Delhi Police have filed charges against 15 people over Hindu-Muslim riots in the capital, a spokesman said on Thursday, prompting criticism from rights groups that authorities were targeting the opposition and minority Muslims.
February’s violence killed more than 50 people and drove thousands from their homes, most of them members of the Muslim minority, which forms about 15% of a population of roughly 1.3 billion.
The riots followed months of sometimes violent protests against a new citizenship law that critics say discriminates against Muslims.
The charges were filed in a court in eastern New Delhi, said police spokesman Anil Mittal, adding that the evidence against the accused runs to more than 17,000 pages.
Mittal did not identify those charged, but domestic media have named former members of two opposition parties and academics at one of the main protest sites, the Muslim-dominated university of Jamia Millia Islamia.
“By arbitrarily arresting outspoken activists, the government is not only attempting to silence dissent but also sending a message to supporters that they have free rein to commit abuses against minority communities,” said Meenakshi Ganguly, South Asia director of New York-based Human Rights Watch.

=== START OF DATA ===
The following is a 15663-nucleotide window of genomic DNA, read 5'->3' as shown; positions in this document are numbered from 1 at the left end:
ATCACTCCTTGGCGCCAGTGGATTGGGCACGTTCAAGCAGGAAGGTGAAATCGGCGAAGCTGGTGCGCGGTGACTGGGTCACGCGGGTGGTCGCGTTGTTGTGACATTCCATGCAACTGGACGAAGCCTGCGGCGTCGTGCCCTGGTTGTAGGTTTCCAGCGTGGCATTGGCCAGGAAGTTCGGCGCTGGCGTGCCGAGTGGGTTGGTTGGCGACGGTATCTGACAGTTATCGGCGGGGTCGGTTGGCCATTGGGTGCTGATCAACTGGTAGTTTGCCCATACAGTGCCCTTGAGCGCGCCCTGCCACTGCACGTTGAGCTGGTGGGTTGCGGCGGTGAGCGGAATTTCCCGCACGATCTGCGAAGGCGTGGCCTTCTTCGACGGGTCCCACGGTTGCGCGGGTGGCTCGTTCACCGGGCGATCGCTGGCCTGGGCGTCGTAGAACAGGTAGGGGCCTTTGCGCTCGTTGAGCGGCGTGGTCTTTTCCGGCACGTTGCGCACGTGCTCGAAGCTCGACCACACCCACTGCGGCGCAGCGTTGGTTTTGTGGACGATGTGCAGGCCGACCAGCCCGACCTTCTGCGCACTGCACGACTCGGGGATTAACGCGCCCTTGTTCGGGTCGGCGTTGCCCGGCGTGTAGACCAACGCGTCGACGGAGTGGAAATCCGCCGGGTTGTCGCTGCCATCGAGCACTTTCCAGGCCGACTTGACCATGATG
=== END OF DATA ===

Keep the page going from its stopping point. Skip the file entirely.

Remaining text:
Prashant Bhushan, a Supreme Court lawyer and vocal government critic, said the chargesheet was “farcical”.
Broadcaster NDTV called the investigation a “whitewash”, adding that several members of the ruling Hindu nationalist Bharatiya Janata Party made incendiary speeches hours before February’s riots but had escaped censure.
The government and Delhi Police have defended their handling of the case, saying those involved in the riots will be punished regardless of political or religious ties.